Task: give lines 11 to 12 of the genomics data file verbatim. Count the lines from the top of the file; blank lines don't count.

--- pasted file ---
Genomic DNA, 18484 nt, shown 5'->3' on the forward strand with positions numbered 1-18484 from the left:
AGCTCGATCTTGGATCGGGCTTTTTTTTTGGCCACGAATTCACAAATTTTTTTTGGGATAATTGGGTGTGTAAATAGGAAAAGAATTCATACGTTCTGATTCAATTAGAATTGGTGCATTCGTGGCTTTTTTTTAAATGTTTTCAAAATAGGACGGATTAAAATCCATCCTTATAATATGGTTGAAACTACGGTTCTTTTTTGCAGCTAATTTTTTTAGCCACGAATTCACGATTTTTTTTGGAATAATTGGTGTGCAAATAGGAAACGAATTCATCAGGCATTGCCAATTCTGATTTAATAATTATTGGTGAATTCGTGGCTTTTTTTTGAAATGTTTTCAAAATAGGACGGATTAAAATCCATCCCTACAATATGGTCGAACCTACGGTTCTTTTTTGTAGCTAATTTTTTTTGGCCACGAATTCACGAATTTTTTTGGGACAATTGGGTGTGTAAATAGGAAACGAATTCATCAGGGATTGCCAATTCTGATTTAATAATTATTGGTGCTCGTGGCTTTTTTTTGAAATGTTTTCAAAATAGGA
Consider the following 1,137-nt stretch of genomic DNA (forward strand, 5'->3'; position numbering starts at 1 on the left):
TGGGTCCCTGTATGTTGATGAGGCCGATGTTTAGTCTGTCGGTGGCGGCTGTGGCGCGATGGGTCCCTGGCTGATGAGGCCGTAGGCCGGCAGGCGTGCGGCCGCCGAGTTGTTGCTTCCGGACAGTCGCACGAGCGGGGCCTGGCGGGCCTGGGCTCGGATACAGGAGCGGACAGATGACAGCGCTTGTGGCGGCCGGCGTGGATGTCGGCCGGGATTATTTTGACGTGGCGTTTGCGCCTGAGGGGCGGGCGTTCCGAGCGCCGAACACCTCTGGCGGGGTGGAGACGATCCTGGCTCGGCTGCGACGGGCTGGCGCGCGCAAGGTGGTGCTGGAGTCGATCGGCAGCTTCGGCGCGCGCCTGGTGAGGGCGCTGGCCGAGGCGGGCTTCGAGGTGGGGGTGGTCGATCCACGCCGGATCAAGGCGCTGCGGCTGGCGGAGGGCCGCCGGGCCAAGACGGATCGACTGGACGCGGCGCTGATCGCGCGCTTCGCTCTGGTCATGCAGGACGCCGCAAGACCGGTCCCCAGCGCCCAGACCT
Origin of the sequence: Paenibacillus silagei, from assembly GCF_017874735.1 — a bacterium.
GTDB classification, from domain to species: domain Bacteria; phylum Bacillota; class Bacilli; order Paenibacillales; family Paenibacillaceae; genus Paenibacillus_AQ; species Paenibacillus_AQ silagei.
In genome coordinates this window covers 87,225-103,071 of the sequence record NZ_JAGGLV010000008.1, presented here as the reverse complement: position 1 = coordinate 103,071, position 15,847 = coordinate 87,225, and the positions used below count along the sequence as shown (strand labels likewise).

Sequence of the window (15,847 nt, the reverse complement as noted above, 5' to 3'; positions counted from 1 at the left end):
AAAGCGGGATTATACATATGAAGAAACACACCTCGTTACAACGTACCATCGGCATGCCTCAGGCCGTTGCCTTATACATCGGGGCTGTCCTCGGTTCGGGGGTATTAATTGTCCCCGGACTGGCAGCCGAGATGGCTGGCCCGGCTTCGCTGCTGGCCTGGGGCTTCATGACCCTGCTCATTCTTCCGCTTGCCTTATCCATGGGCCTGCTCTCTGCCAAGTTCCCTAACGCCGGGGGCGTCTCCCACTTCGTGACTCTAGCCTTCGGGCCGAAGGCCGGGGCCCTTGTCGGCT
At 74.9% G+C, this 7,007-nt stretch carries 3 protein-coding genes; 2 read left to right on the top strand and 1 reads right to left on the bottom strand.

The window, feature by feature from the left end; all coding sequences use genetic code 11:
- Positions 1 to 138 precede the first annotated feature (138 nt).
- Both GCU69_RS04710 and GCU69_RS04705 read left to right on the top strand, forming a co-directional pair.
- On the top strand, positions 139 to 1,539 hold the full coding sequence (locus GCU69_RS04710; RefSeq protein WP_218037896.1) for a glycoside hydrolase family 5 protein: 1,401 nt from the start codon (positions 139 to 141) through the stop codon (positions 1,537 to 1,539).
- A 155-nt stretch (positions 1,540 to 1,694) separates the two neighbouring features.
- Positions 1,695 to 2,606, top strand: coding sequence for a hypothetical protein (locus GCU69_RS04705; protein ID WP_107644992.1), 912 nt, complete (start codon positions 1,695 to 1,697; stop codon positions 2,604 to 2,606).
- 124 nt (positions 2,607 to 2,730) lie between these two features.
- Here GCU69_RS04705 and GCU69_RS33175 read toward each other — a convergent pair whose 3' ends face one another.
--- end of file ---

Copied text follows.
The window, feature by feature from the left end; all coding sequences use genetic code 11:
- Positions 1 to 138 precede the first annotated feature (138 nt).